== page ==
By Gail Picco (September 18, 2020)
The reputation of philanthropy since 1750: Britain and beyond, Hugh Cunningham, Manchester University Press, June 16, 2020, 232 pp.
With the recent release of Proof Strategies CanTrust Index suggesting only 50% of Canadians trust charities, it might be a timely moment to dip into Hugh Cunningham’s The reputation of philanthropy since 1750: Britain and beyond, published in June.
To be precise, charities and philanthropy are not the same thing. Charities are the recipients of the philanthropic gesture and have a whole host of other means to cause distrust among citizens. But philanthropy, having experienced a sort of beautification at the beginning of the 21st century is currently suffering a bit of a backlash, much like hedge fund managers did in the late 20th century captured in joyful send up at the hands of Tom Wolfe in Bonfire of the Vanities.
And Hugh Cunningham, Emeritus Professor of Social History at the University of Kent, might just be the man for the job. He has spent his career in the study of childhood, philanthropy and charity
Professor Cunningham is certainly not in want of fodder. Twentieth century philanthropy—much like the industrial revolution—was not without its distractors alongside the huge accumulation of wealth.
From the oil-soaked Rockefeller fortune generated by “Standard Oil, infamous for its monopolistic practices” to the opioid-peddling, museum-naming Sackler Family, the history of philanthropy from the turn of the twentieth century is, Cunningham reports, at least in part a history of the growth of the philanthropic foundations.
“And the biggest foundations were in the United States.”
It wasn’t without a fight.
The establishment of the Rockefeller Foundation, which required an Act of Congress, occurred amid a storm of controversy. One line of argument against creating foundations was taken up by then former US president Theodore Roosevelt who said,
‘no amount of charities in spending such fortunes can compensate in any way for the misconduct in acquiring them’.
Equally challenging, writes Cunningham in The reputation of philanthropy, was the argument that the foundation existing in perpetuity, and unaccountable except to handpicked trustees ‘must be repugnant to the whole idea of a democratic society’ and ‘a menace to the welfare of society’.
US president Theodore Roosevelt served from 1901 to 1909.
“From 1909 to 1913 Rockefeller tried but failed to win the requisite support in Congress,” writes Cunningham. “It was eventually the New York state legislature that approved the setting up of the Foundation.’
So, here we are today.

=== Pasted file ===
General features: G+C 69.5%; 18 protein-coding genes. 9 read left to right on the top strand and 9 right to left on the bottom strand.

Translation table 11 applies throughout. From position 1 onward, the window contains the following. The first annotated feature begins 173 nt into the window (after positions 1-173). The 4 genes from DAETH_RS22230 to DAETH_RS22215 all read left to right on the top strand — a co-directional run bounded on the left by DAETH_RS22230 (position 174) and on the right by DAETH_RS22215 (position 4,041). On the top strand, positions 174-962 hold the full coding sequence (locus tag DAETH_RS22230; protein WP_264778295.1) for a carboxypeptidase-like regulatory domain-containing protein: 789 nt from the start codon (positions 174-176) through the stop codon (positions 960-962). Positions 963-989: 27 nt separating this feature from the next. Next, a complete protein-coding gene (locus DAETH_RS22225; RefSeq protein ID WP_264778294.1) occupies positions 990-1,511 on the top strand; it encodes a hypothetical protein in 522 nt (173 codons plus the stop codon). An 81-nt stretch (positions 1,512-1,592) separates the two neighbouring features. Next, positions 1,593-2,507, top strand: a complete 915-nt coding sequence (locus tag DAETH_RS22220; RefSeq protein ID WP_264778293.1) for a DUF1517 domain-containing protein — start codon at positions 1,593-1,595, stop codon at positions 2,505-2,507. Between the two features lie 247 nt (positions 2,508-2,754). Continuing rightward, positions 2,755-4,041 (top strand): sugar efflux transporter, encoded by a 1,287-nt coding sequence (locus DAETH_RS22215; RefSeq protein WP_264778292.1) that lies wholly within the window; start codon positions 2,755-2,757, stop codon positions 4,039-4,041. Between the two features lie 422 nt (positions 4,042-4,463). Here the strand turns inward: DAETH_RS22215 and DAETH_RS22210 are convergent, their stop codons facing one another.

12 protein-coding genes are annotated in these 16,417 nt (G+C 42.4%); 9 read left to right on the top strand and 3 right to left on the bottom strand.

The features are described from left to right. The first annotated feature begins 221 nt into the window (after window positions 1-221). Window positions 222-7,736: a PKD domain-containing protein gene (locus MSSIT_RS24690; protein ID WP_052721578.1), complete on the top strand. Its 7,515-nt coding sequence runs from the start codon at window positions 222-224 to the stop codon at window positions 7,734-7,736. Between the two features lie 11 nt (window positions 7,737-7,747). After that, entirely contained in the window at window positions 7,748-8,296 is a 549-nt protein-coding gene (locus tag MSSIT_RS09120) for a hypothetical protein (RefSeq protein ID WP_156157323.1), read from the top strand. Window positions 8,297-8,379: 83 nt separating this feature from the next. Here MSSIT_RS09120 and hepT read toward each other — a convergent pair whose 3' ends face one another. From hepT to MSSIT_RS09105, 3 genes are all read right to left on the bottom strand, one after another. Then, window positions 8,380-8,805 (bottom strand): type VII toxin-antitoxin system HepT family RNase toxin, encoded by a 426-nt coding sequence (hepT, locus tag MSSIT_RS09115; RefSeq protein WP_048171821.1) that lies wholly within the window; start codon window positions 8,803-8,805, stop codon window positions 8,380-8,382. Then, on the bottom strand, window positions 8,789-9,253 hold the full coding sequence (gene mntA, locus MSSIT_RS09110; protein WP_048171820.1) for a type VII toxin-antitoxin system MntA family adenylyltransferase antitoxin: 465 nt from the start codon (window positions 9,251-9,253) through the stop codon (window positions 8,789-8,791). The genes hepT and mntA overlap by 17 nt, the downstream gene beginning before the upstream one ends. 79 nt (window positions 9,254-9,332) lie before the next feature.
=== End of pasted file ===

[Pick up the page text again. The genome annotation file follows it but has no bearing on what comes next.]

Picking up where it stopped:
Thousands of philanthropic foundations sit on growing piles of tax-credited money to whose use, thus far, has primarily been in the cause of the philanthropists themselves.
The most fundamental shift in philanthropy came with the growth of large personal fortunes after the American Civil War. Up until that point, institutions supporting the anti-slavery movement to university funding were imported from Europe, says Cunningham.
“‘Suddenly, philanthropy was reinterpreted as big gifts, eclipsing the historically embedded significance of collective giving and voluntarism.’
Philanthropy ‘was recast as an American invention.’”
The turn of the 21st century brought another burst of large personal fortunes,
“… wealth that accumulated in private hands enabled Americans to do philanthropy on a scale that other countries could not match. Only in the twenty-first century did critics begin to question the role of the escalating number of foundations and of other vehicles for philanthropy.”
Today, the make-over of philanthropy is complete. The inherent goodness its practitioners bestowed on themselves is accepted by all but a few.
The largest private foundations across the globe, ‘existing in perpetuity, and unaccountable except to handpicked trustees’ hold assets larger than the GDP of many countries. The MasterCard Foundation, registered in Canada, has assets of 23.7 billion, more than the GDP of 85 countries in the world.
In the history Professor Cunningham so carefully and delightfully recreates for us, it becomes ever more clear that, as philanthropy has cloaked itself in inherent goodness and charities have done the same, they not only disconnect themselves from the most pressing problems of our time, they actively contribute to those problems.
Gail Picco is the editor in chief of The Charity Report.
Other reviews by Gail Picco
Rachel Maddow: On the biggest stories of the day May 8, 2020
Feeling that you belong (or not) March 6, 2020
One of the best books ever written in the English language February 22, 2020
How far up the river do you really want to go? January 28, 2020
On the Block for 2020: The Truth January 14, 2020